Indiana jumped on the sports betting hype train at the beginning of September, becoming the 13th state to offer sportsbooks as a result.
Now, Purdue University is looking to derail that train.
The Purdue University Board of Trustees approved the adoption of a new “sports wagering policy” on Thursday, October 10th, that “bans faculty, staff and non-athlete students across the university system from gambling on sporting events involving any Purdue teams, coaches or student-athletes.
That’s right: If you’re a school employee or a student at the university, then don’t even think about placing real-money wagers on the college games involving the Boilermakers—or else.
What is the “or else,” you ask? “Faculty and staff violators of the rule would face discipline up to and including termination.”
In a nutshell, if a Purdue employee is found betting on Boilermaker games, he or she will be fired immediately, and any student that does the same will be kicked out of the school.
The policy also applies to all forms of wagering in Indiana, regardless of whether the bets are accepted in-person, online, or via mobile apps.
Approving a policy that bans student-athletes and coaches from betting isn’t necessary since the NCAA rules already prohibit wagering for people directly involved with a collegiate contest, including certain university officials.
Purdue’s sports betting ban “will become effective when officially published in accordance with EPRG procedures.”
One thing is noticeably absent when reading the university’s press release for the new policy: A reason for the ban.
The only logical conclusion would be that Purdue wants to dissuade faculty members and students from potentially influencing student-athletes and coaches to make in-game decisions that can benefit their at-risk wager.
But that’s a whole lot of if, buts, candy, and nuts.
And as Sports Illustrated points out, this policy not only faces logistical obstacles but will likely face serious legal challenges if it’s ever actually implemented.
To start, how will Purdue ban employees and students who bet online and on mobile apps? They could monitor the Internet activity those individuals, but that’s only going to apply when they’re on the school’s network.
Even still, there’s this thing called a virtual private network (VPN) that essentially makes anyone, anywhere anonymous when online, so good luck trying to track the people placing bets at legal sportsbooks.
And if it couldn’t get any more ridiculous, the policy doesn’t prohibit all sports betting—just wagering on Purdue’s games.
So now, we enter the realm of wanting to spy on a sportsbook, and the odds of operators turning over their records to a university are slim to none. As the SI article points out: “Those operators have no legal obligation to turn over records. Similarly, Purdue has no subpoena power or a credible legal argument to require that private companies to turn customer files.”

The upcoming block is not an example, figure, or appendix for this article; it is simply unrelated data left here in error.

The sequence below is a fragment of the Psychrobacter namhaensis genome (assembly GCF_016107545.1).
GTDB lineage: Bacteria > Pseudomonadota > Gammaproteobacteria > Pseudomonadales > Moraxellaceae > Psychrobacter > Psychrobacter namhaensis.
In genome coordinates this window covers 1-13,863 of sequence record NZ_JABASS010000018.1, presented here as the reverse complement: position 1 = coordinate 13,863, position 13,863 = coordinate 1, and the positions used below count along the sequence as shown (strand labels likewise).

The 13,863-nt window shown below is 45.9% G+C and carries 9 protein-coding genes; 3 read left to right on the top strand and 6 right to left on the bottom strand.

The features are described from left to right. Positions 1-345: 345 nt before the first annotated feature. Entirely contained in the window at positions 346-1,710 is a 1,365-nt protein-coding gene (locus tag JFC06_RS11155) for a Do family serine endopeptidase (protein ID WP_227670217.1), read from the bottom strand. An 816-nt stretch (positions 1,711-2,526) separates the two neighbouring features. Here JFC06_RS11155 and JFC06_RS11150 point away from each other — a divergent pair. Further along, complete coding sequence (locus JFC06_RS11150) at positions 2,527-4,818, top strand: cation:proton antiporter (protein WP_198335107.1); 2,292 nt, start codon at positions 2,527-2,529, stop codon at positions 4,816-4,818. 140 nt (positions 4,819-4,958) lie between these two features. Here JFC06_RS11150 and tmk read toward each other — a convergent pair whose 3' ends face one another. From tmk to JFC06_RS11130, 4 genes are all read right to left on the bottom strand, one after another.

To go one step further, Purdue “can’t require students—or faculty or staff—to turn over their personal phones or computers for inspection” because the university doesn’t have the legal authority to do so.
And things get even more complicated for the West Lafayette-based public university, with the keyword there being “public.”
Sports betting could be considered a form a “free speech” and expression since he or she would be endorsing a particular outcome with money, similar to a campaign contribution of a politician.
Campus speech codes have not held up in court when a public university is involved since they are required to adhere to the First Amendment. Private institutions are given a bit more leeway in this regard since taxpayer money is not used to fund the university’s programs.
The U.S. Supreme Court ruled in the 1993 case, U.S. v. Edge Broadcasting, that gambling is not a “constitutionally protected right.”
However, they limited their decision against gambling since it “falls into a category of ‘vice’ activity that could be, and frequently has been, banned altogether.”
Today—in the year 2019—the public perception about gambling and sports betting have shifted, and it’s become a more accepted activity in American life, similar to that of marijuana.
If the university wants to be taken seriously, they will institute a policy that punishes any proven wrongdoing or match-fixing that has substantial evidence attached.
But that’s not what this is at all. It’s a Minority Report-level of policing mixed with 1984, and the Purdue Board of Trustees want you to believe we’ve always been at war with the casinos and sportsbooks.
And whether Purdue likes it or not, Indiana’s sports betting law makes it one of the 13 states that legally allow anyone, age 21 and older, physically located inside the state lines to place real-money in-person, online, and mobile bets on all sporting events, regardless of whether the Boilermakers are involved or not.
That’s the law.
And if Purdue University follows through with their ludicrous policy, then you can bet that a former faculty member or student will eventually see them in court.
And the odds won’t be in the Boilermakers’ favor.